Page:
In an age when mass production has made art impersonal, a luxury carpet enterprise is seeking to forge an emotional bond between the arts and its craftsmen with the purchasers. Through stories of its artisans, Jaipur Rugs, an exporter of hand-knotted carpets aims to make its customer aware of the hard work that goes into rug making.
Jaipur Rugs launched its Unstring a Story initiative early this year to celebrate the work of its Katwaris (spinners), who make hand-spun yarn that gives a unique texture to its luxurious handmade carpets. The initiative aims to revive the dying art of handmade carpet weaving. “When consumers buy a rug, they not only buy a piece of art that they can walk on, but they also buy a story of a weaver, and they live through the emotions of the artisans every time they look at the rug," says Yogesh Chaudhary, director at Jaipur Rugs.
Described as a play of a million coloured threads, Unstring a Story celebrates human experience in design and weaving processes. The stories of artisans explore the different processes of carpet making such as weaving, stitching and embroidering.
The initiative won recognition as the winner at the Digital Empowerment Foundation’s awards in the “Social Commerce and Enterprise" category in 2017.
Using social media platforms including Facebook, Twitter and Instagram, the luxury rugs brand shares the stories of weavers through photographs and videos in which the spinners narrate their experiences. “We are actively present across digital-social channels and also have an e-commerce website where we connect with the customers. What we do (post) on these channels comes under our overarching mission of joining ends, i.e. the end customer and the weavers," explains the 31-year-old rug exporter.
The brand’s focus, the company says, is more on developing authentic content, and less on brand building. Aided by creative visual content, the enterprise delivers stories of spinners and their skills with an emotional appeal. “Authentic content is our tool and strategy, which helped us deliver our story to the global audience," says Chaudhary, adding: “Technology helped us bring-to-life the charming stories of our spinners. Right from the visual content we created, to the eventual social media campaign where we leveraged this content, each step was aided by technology."
The company generates the content mostly through its in-house studio and design team of photographers, videographers, editors and graphic designers, who are provided full creative freedom. “They’ve all been with Jaipur Rugs for a long time, and therefore are well-versed with our visual language."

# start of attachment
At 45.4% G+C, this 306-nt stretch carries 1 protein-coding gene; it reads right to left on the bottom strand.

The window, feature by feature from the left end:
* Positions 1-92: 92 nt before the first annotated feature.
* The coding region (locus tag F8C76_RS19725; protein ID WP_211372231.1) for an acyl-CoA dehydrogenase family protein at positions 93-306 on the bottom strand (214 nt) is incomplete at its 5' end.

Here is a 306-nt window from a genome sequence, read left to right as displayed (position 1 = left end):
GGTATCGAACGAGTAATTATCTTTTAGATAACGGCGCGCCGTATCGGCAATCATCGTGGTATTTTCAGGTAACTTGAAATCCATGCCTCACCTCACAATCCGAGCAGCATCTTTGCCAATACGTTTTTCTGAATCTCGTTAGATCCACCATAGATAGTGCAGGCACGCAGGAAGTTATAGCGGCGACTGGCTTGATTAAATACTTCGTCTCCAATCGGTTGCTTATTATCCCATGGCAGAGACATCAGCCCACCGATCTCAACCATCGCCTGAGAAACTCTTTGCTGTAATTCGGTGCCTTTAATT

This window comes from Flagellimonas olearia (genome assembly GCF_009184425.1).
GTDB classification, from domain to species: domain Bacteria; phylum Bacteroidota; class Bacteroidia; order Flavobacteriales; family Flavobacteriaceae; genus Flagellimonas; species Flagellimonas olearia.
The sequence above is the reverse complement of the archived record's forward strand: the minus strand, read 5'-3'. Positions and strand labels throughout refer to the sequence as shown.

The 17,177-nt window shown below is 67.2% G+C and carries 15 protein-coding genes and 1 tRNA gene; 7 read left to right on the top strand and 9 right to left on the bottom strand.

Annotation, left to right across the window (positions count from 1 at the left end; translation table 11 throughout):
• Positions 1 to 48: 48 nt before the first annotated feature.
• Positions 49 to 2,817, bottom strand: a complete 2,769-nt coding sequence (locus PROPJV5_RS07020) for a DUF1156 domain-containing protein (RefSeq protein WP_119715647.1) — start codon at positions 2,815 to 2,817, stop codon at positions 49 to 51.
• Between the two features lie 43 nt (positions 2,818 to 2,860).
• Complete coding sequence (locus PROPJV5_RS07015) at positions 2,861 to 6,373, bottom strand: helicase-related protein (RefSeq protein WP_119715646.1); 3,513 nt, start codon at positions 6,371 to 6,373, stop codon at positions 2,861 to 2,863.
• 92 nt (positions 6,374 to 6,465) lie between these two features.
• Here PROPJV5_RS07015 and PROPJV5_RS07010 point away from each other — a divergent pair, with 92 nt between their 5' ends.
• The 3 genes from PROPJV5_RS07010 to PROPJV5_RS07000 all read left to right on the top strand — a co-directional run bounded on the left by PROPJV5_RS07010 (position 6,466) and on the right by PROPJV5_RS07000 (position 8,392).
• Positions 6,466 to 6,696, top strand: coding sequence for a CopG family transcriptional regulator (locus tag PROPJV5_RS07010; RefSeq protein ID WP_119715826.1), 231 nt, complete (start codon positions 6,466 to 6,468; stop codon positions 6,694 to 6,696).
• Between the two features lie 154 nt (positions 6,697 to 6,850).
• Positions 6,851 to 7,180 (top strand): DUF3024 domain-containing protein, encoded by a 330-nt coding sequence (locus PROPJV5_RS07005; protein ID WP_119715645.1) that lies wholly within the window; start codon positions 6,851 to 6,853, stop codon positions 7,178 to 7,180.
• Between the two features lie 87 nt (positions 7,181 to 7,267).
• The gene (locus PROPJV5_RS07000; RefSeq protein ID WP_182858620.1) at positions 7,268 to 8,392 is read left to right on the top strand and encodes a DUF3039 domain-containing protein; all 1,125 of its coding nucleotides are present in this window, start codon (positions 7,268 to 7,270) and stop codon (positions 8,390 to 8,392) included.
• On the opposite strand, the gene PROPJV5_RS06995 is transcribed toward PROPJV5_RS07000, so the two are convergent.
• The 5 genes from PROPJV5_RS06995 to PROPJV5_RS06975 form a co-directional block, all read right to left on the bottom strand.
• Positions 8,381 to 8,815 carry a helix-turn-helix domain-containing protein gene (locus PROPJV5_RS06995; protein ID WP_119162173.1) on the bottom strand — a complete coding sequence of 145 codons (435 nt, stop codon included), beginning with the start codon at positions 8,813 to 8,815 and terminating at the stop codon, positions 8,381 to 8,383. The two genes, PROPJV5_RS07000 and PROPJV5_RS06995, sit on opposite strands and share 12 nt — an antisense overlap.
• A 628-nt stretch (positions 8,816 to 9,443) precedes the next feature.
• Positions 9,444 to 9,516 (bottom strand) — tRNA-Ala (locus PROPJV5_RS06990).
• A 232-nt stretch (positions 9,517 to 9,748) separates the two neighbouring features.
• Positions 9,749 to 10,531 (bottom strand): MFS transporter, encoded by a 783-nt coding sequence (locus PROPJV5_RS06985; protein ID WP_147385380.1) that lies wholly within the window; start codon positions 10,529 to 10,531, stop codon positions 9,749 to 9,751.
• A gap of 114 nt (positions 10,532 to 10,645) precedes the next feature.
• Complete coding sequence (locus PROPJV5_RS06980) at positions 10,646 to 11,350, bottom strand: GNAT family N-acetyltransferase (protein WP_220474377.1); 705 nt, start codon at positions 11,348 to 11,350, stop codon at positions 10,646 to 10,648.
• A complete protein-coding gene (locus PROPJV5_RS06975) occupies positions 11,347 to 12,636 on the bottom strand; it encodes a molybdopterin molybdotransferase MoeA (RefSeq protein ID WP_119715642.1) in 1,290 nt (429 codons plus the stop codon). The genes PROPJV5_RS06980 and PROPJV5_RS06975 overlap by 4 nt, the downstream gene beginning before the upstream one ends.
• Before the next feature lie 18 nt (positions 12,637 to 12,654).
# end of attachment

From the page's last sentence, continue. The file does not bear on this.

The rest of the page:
The carpet company had also started ‘The Postcard Project’ through which the customer gets a postcard handmade by the artisan when buying a rug, and could also send one back. “For both, the weaver and the customer, to use ink to draw or write something with their own hands felt very personal and human," says Chaudhary.
The company, which works with a network of 2,500 spinners, also has programmes to train weavers in areas with no viable work within their immediate area. The areas chosen are ones identified by the government as among the most economically backward geographies in the country, and are typically villages that rely entirely on the seasonal employment in agriculture. “Artisans are identified and trained through an intensive campaign that motivates weavers, explains our cause and then imparts skill trainings. The training is undertaken by experienced weavers and our staff and trainees are provided a stipend."
With the advent of machinery and machine made carpets into the market, the hand-knotted carpet industry took a major hit since the machine made carpets are cheaper and faster to produce. “Customers are often misguided and not delivered honest stories. I firmly believe that customer education is imperative, especially in the circuit of handmade products. They should be able to identify and tell a hand-made product from a machine made one," highlights Chaudhary.
Jaipur Rugs now seeks to establish itself as a premium consumer brand that would work towards the betterment of weavers, so that weavers are respected and given due credit for their work. “With this campaign, we re-learnt that honest and authentic content and messaging is the best way to communicate with and reach out to the customers. Brands should limit talking about themselves and focus more on talking about their essence," adds Chaudhary.
Mint has a strategic partnership with Digital Empowerment Foundation, which hosts the Manthan and mBillionth awards.